Industrial action looks set to go ahead after the GRA's executive turned down the latest proposals from the government
Foreign Affairs Minister Charlie Flanagan has said he cannot "think of more serious matters" than a Garda strike.
A withdrawal of labour by officers looks set to go ahead on Friday, after the Garda Representative Association (GRA) executive rejected the latest proposals from the government late last night.
The association's executive committee had been considering the proposals from the Department of Justice, with talks having continued late into Monday night.
However, talks concluded after members unanimously rejected the deal put forward by the WRC.
The proposals are believed to have included a plan for a €4,000 rent allowance to be restored to officers, as well as additional pay for time spent briefing colleagues before the start of a new shift.
The package was worth around €30 million, according to Martin Wall of the Irish Times.
The executive of the Association of Garda Sergeants and Inspectors (AGSI) is meeting in Dublin this morning to discuss the proposals.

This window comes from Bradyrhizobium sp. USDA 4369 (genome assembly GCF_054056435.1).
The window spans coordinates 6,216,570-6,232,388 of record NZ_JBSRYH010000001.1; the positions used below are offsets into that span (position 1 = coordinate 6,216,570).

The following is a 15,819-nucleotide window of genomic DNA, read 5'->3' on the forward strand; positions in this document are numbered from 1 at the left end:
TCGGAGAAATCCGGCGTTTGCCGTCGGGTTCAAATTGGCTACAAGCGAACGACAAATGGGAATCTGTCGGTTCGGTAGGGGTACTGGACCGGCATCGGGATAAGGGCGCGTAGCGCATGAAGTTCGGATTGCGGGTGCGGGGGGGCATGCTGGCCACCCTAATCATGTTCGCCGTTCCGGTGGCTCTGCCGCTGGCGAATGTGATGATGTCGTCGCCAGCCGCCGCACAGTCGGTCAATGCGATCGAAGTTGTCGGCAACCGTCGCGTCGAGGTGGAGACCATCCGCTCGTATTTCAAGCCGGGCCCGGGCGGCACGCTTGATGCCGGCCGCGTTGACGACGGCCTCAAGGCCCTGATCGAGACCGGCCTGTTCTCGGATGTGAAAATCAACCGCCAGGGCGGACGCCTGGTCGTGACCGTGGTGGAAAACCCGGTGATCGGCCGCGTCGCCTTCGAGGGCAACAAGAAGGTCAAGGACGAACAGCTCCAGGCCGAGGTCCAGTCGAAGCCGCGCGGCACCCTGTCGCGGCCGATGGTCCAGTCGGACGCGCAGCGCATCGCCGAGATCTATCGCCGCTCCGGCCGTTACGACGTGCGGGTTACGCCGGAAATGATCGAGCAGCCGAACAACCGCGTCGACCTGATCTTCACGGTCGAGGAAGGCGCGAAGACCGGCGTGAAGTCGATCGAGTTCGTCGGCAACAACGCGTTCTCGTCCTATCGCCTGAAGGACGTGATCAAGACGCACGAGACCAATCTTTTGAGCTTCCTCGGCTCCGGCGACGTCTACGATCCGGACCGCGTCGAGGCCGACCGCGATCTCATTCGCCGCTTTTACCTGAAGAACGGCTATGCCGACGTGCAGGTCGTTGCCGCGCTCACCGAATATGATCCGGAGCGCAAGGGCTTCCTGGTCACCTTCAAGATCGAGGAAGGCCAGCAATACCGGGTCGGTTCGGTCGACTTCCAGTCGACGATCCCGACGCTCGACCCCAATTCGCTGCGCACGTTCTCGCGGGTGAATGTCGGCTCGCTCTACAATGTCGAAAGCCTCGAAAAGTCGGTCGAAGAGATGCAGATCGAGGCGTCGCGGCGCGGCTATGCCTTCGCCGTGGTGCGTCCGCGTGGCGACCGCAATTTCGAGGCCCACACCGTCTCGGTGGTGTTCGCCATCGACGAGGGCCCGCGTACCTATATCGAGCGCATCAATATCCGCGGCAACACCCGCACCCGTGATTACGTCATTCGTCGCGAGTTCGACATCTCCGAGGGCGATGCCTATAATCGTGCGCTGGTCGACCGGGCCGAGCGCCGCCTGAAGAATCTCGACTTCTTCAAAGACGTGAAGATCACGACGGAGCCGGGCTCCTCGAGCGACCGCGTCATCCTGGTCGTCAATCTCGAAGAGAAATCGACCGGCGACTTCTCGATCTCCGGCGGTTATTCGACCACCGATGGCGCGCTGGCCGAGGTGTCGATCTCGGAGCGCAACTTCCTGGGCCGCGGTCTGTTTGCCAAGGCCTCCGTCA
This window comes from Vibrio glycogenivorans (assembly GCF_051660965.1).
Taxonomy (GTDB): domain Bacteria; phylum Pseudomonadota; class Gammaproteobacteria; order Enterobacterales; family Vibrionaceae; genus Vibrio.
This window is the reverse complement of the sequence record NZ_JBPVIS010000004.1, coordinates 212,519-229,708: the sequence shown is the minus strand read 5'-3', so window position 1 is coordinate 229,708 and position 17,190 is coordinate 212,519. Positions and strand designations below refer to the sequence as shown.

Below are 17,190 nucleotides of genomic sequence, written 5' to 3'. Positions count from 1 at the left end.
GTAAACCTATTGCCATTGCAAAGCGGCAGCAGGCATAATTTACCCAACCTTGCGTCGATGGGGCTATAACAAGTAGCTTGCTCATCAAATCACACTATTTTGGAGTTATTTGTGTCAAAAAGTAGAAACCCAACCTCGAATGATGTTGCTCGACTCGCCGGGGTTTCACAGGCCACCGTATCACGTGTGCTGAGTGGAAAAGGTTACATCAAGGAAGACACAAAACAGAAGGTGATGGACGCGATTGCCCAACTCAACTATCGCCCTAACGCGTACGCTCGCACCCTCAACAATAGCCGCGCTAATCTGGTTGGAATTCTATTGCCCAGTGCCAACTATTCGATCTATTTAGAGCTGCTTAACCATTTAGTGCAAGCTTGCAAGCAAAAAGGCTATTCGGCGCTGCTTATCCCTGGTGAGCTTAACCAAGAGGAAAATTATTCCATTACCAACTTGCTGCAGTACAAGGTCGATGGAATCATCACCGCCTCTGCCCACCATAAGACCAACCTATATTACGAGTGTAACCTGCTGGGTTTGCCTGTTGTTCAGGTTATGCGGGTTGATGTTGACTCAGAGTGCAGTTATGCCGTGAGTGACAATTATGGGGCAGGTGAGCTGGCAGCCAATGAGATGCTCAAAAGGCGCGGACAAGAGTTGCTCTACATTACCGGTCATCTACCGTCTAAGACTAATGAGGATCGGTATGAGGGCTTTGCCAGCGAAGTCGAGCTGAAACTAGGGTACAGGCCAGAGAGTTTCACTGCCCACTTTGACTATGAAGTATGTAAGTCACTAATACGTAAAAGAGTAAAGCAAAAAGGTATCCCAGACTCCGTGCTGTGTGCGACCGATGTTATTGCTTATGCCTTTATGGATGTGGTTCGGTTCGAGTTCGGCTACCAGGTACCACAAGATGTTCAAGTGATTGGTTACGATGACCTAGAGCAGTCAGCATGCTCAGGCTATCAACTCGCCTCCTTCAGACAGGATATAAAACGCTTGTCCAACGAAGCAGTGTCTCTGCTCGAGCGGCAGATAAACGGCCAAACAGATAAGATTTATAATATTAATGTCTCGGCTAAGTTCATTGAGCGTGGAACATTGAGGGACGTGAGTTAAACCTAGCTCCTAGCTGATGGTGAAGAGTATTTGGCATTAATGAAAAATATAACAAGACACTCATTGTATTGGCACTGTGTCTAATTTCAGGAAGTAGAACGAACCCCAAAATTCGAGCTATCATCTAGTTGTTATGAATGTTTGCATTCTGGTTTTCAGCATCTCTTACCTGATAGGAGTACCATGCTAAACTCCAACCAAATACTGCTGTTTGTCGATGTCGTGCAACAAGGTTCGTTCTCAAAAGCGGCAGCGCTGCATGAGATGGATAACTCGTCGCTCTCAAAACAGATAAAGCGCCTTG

The Cabinet will meet this afternoon and all aspects of the Garda dispute will be discussed by the ministers and Taoiseach.
Last night, Public Expenditure Minister Paschal Donohoe said: "We are disappointed by this rejection but remain committed to exploring every option, within the Lansdowne Road Agreement, to resolve the matter."
Speaking to Newstalk Breakfast this morning, Charlie Flanagan said "our ultimate aim is to see a resolution to this dispute, and no strike".
He argued: "A Garda strike is a very, very serious issue in any society. I can't think of more serious matters than a withdrawal on the part of security forces and the forces of law and order of their labour.
"It's potentially a very, very dangerous issue for society. And yes of course I believe there is sufficient time now to allow talks be reconvened and allow talks to be continued."
He also stressed that contingency plans "are well underway" in preparation under the auspices of Justice Minister Frances Fitzgerald.
Industry Correspondent with the Irish Times Martin Wall says back up plans are becoming more important as days go by.
Speaking to Newstalk Breakfast, Mr Wall explained: "I think the focus from the government over the last week has been trying to get a deal rather than trying to talk about contingencies.
"Now the deal seems to be slipping away, I think the focus will come back on the contingency arrangements - with the provisal that this still could go to the Labour Court, perhaps on Wednesday".